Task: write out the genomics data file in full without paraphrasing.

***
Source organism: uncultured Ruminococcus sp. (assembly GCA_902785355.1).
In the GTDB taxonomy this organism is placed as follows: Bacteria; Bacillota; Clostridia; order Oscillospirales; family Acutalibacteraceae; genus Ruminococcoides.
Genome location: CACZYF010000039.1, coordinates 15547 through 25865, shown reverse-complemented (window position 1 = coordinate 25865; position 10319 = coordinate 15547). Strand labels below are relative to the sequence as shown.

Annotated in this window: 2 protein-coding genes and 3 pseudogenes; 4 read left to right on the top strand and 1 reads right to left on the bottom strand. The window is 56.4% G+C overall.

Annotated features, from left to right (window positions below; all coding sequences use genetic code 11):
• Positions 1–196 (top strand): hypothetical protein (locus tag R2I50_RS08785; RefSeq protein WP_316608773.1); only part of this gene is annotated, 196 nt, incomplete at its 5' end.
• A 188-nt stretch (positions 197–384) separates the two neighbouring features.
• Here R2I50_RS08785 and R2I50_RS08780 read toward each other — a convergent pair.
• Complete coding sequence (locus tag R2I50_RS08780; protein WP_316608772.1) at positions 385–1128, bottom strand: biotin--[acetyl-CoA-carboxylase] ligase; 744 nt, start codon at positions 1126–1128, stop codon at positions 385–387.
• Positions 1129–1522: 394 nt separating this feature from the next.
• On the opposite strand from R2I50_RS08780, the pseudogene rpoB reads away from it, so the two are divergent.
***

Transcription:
Source organism: uncultured Ruminococcus sp. (assembly GCA_902785355.1).
In the GTDB taxonomy this organism is placed as follows: Bacteria; Bacillota; Clostridia; order Oscillospirales; family Acutalibacteraceae; genus Ruminococcoides.
Genome location: CACZYF010000039.1, coordinates 15547 through 25865, shown reverse-complemented (window position 1 = coordinate 25865; position 10319 = coordinate 15547). Strand labels below are relative to the sequence as shown.

Annotated in this window: 2 protein-coding genes and 3 pseudogenes; 4 read left to right on the top strand and 1 reads right to left on the bottom strand. The window is 56.4% G+C overall.

Annotated features, from left to right (window positions below; all coding sequences use genetic code 11):
• Positions 1–196 (top strand): hypothetical protein (locus tag R2I50_RS08785; RefSeq protein WP_316608773.1); only part of this gene is annotated, 196 nt, incomplete at its 5' end.
• A 188-nt stretch (positions 197–384) separates the two neighbouring features.
• Here R2I50_RS08785 and R2I50_RS08780 read toward each other — a convergent pair.
• Complete coding sequence (locus tag R2I50_RS08780; protein WP_316608772.1) at positions 385–1128, bottom strand: biotin--[acetyl-CoA-carboxylase] ligase; 744 nt, start codon at positions 1126–1128, stop codon at positions 385–387.
• Positions 1129–1522: 394 nt separating this feature from the next.
• On the opposite strand from R2I50_RS08780, the pseudogene rpoB reads away from it, so the two are divergent.